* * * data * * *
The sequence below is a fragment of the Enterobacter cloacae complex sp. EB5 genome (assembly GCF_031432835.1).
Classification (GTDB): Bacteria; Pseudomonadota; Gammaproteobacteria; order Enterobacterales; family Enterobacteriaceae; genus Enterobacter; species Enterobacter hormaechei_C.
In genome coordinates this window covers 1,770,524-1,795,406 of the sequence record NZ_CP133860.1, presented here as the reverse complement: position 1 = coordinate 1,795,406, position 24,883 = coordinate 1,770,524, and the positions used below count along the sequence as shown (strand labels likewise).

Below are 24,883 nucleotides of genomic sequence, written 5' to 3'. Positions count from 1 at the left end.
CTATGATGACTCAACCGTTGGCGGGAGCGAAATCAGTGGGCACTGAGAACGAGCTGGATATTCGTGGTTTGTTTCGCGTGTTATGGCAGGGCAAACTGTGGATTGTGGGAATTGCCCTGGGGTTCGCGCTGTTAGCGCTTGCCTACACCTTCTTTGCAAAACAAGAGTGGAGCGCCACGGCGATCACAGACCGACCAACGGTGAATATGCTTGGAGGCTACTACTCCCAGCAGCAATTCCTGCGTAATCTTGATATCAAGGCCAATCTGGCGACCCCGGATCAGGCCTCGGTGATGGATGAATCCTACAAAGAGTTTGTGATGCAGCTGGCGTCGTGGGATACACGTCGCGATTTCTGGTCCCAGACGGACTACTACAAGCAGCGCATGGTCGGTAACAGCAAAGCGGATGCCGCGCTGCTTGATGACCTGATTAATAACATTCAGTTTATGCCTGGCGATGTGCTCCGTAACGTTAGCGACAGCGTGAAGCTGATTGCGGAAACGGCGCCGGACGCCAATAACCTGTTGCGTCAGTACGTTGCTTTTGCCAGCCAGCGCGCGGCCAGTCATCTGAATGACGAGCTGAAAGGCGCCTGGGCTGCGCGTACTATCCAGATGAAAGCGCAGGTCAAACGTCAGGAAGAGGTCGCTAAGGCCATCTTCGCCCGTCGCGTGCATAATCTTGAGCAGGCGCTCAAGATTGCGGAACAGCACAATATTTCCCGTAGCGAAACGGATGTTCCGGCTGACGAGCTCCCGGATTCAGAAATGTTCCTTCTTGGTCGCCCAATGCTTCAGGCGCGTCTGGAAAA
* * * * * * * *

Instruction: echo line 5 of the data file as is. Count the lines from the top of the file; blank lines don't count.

CTATGATGACTCAACCGTTGGCGGGAGCGAAATCAGTGGGCACTGAGAACGAGCTGGATATTCGTGGTTTGTTTCGCGTGTTATGGCAGGGCAAACTGTGGATTGTGGGAATTGCCCTGGGGTTCGCGCTGTTAGCGCTTGCCTACACCTTCTTTGCAAAACAAGAGTGGAGCGCCACGGCGATCACAGACCGACCAACGGTGAATATGCTTGGAGGCTACTACTCCCAGCAGCAATTCCTGCGTAATCTTGATATCAAGGCCAATCTGGCGACCCCGGATCAGGCCTCGGTGATGGATGAATCCTACAAAGAGTTTGTGATGCAGCTGGCGTCGTGGGATACACGTCGCGATTTCTGGTCCCAGACGGACTACTACAAGCAGCGCATGGTCGGTAACAGCAAAGCGGATGCCGCGCTGCTTGATGACCTGATTAATAACATTCAGTTTATGCCTGGCGATGTGCTCCGTAACGTTAGCGACAGCGTGAAGCTGATTGCGGAAACGGCGCCGGACGCCAATAACCTGTTGCGTCAGTACGTTGCTTTTGCCAGCCAGCGCGCGGCCAGTCATCTGAATGACGAGCTGAAAGGCGCCTGGGCTGCGCGTACTATCCAGATGAAAGCGCAGGTCAAACGTCAGGAAGAGGTCGCTAAGGCCATCTTCGCCCGTCGCGTGCATAATCTTGAGCAGGCGCTCAAGATTGCGGAACAGCACAATATTTCCCGTAGCGAAACGGATGTTCCGGCTGACGAGCTCCCGGATTCAGAAATGTTCCTTCTTGGTCGCCCAATGCTTCAGGCGCGTCTGGAAAA